You Probably Shouldn’t Tackle Civilians, Either

, , , , , , , | Friendly | March 13, 2020

I take a ferry to get to work most days and the ferry dock has a lot of interesting people hanging around. I utilize the time on the ferry and the walk up to work listening to audiobooks on my earbuds or planning my meetings.

One day, I am suddenly tapped on the shoulder by a tall man who does the most interesting Inspector Clouseau impression saying, “You slowed down suddenly and my face hit your bag.” 

This is almost physically impossible but I just say, “Okay, look where you are going.”

Next thing I know, he is in my face saying, “I did not hear you. Are you going to say sorry or say something smart?”

I just say, “I am not going to say anything to you,” and start walking away along the walkway along the river.

I go maybe ten steps before instincts from years as a front line public safety officer get me to step sideways; I move just in time for the idiot from before to barrel past me for what must have been a charge meant for me. He runs unchecked into a support column for the shade structure and splashes into ankle-deep stinking muck from the preceding day’s stormwater discharge.

I would have the guy arrested but he just had karma served right in front of my eyes. Also, his female companion has spotted my badge and is hauling the stinking idiot towards the tap, muttering, “Of all the people, you pick on one with a badge.”

For the record, I am not a street cop.

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Nothing Comes Between Dad And His Wine

, , , , | Friendly | March 12, 2020

(My family has sailed on Lake Superior since I was a baby, and every year my dad and some friends make a long trip to Isle Royale, one of the most remote National Parks in the country. But they’ve had a rough crossing.)

Friend: “Let’s have some of that wine I brought!”

(My dad agrees and digs through the storage in the RV-sized boat, looking increasingly sad.)

Dad: “Sorry, [Friend], no corkscrew.”

(They all groan, but they go watch the sun set. Dad sees a campground with two lone people sitting by their fire on shore. Dad’s face lights up with a sudden idea; he tears off toward the camp and comes crashing through the woods to a very startled couple.)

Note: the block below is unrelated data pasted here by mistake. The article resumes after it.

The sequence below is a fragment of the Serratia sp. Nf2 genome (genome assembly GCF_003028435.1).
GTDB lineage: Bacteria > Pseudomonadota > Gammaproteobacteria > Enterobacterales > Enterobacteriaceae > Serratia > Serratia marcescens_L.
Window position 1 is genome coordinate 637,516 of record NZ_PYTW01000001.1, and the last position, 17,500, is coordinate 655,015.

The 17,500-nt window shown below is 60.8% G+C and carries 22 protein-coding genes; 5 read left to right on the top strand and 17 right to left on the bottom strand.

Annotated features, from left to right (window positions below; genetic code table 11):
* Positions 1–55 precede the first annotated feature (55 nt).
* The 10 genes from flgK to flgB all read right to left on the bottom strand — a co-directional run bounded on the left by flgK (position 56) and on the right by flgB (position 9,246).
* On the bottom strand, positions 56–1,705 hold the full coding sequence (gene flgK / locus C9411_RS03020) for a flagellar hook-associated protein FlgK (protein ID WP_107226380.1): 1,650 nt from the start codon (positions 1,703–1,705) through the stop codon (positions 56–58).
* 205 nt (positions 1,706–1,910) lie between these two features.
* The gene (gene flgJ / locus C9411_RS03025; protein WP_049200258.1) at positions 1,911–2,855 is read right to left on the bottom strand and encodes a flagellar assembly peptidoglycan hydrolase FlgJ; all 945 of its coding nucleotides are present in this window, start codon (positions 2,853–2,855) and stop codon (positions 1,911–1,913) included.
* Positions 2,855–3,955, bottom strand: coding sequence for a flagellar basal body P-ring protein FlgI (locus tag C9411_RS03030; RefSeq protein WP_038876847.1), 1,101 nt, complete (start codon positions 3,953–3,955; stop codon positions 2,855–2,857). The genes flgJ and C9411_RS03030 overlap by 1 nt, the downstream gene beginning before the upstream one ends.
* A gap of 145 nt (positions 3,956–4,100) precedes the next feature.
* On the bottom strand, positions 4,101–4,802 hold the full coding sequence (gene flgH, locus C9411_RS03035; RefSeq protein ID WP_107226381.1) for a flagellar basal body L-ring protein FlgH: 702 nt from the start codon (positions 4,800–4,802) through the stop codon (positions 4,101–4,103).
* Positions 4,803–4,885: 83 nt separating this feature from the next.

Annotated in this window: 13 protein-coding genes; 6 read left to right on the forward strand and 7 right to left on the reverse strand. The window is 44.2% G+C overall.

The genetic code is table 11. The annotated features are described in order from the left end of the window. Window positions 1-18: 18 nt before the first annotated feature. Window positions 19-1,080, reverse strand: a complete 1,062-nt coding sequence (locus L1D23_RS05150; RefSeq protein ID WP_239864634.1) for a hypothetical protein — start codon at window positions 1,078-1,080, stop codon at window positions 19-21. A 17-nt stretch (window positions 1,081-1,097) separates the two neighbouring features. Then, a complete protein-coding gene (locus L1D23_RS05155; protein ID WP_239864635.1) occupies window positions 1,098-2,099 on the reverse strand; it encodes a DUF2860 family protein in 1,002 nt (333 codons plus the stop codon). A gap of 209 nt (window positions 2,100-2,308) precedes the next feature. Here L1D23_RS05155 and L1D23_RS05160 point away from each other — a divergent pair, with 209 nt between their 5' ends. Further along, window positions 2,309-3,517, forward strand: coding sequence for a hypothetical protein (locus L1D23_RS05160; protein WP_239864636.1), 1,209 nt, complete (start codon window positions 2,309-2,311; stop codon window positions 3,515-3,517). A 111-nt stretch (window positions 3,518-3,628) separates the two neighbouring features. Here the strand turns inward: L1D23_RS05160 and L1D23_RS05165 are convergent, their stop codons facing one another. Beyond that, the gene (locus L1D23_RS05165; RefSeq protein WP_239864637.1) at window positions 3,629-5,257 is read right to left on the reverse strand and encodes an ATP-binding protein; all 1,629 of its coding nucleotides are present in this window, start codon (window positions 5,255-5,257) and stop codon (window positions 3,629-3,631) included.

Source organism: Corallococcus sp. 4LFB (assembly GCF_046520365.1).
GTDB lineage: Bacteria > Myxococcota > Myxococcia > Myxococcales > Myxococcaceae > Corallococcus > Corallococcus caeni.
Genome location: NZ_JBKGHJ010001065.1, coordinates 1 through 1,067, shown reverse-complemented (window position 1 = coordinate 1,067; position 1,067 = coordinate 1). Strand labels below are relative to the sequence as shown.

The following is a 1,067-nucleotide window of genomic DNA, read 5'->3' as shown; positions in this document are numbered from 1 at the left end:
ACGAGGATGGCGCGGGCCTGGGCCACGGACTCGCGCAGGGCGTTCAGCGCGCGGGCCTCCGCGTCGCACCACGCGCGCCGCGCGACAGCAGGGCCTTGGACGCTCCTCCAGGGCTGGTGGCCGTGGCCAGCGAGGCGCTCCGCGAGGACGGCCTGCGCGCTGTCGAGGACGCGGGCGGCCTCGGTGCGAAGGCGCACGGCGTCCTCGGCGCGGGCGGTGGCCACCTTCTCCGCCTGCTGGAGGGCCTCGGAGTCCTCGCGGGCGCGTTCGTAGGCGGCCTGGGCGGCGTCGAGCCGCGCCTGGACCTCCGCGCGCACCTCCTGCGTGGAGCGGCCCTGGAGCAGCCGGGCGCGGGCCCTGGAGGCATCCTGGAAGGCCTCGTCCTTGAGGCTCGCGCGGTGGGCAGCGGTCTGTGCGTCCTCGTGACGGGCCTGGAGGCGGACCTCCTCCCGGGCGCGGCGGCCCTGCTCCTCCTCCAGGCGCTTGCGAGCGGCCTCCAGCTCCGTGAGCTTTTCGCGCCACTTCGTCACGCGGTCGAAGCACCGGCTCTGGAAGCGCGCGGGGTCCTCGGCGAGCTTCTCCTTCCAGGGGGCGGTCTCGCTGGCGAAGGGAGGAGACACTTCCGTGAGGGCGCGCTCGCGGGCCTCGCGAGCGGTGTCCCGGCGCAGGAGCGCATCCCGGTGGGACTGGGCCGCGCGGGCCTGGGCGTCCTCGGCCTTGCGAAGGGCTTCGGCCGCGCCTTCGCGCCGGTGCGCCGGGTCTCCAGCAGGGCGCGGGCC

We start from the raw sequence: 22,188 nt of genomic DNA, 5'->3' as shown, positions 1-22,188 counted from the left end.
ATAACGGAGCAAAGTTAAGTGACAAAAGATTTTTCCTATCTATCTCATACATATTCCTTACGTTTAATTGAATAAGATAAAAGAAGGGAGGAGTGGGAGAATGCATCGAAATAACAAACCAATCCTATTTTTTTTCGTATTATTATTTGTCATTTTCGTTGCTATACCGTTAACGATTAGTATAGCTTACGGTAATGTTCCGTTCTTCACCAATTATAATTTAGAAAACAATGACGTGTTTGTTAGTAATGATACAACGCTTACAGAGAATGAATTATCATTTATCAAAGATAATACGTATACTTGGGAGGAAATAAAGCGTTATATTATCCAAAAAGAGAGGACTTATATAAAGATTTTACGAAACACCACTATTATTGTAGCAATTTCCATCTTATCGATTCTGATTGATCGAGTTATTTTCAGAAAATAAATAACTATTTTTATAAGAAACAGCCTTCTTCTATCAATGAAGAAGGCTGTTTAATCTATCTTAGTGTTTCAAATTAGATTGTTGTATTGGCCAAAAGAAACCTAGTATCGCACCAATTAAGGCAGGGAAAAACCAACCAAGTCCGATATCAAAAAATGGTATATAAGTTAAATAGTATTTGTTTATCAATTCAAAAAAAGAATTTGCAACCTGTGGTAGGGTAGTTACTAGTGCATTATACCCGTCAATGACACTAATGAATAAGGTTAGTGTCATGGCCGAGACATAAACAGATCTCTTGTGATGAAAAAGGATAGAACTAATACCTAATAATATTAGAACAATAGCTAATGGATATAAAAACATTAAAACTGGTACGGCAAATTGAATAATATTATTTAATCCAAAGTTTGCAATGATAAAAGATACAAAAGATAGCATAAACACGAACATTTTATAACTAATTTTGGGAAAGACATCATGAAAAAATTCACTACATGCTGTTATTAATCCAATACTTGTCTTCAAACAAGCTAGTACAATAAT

Dad: “DO YOU GUYS HAVE A CORKSCREW?”

Man: “The f***, man? You scared us! Anyway, why would we carry an expensive bottle of wine on a backpacking trip? We don’t have a d*** corkscrew!”

Dad: “Sorry! I just had an idea. You must have a Swiss Army knife, right?”

Woman: *skeptical, pulls hers out* “Yeah, but… Oh.” *finds the corkscrew attachment* “I guess we do have one. But it’s you that’s got the screw loose, dude. Crashing through the woods like a yeti…”

Dad: *sheepish* “Well, I came by boat with some friends and we can’t open our wine. Sorry. Can I borrow that?”

Man: *laughing now* “You really had us there! Yes, fine. And don’t apologize! Just invite us, too; we haven’t seen other humans for almost two weeks!”

(My dad’s group and their new friends stayed up so late swapping stories that a ranger came down to the dock and threatened to fine them if they didn’t quiet down!)

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When A Fabulous Dress Can Cause Distress

, , , , , , , | Friendly | March 11, 2020

I work on delivering packages for a major online store. They have recently started scheduling delivering as early as 8:00 am, so this means I’m up around 2:30 am to be ready for the early-morning delivery blocks. I am on the way when I realize I should put more gas in the car and grab some liquid caffeine at the same time, so I pull into a local gas station to tank up.

When I get there, I notice a rather thin man walking around in a thin coat — which is understandable, as it can get quite cold at night here, even in the desert. What I do not expect is that he is wearing sandals… and a red, ankle-length dress. I am a little unnerved, but he doesn’t make any violent moves toward me as I get out of my car and doesn’t even seem to notice me. I think, “Live and let live,” and head in to get a drink and some fuel.

As I’m paying, I mention the guy to the cashier, because he should probably know the guy’s around for safety reasons. When I describe him, he says, “Yeah… he used to be a cashier at one of our other stores.”

Already thinking this night might be a little too surreal, I ask, “Used to be?”

The cashier responds, “Yeah. He got fired when he spilled a soft-serve cone on the floor and then began licking it up. He hangs around a few of the stores sometimes.”

When I step outside, the man is gone, leaving no trace behind. I pump my gas, looking around me multiple times, but he does not reappear.

I still think about him. Shine on, you crazy, dress-wearing, ice-cream-off-the-floor-licking diamond.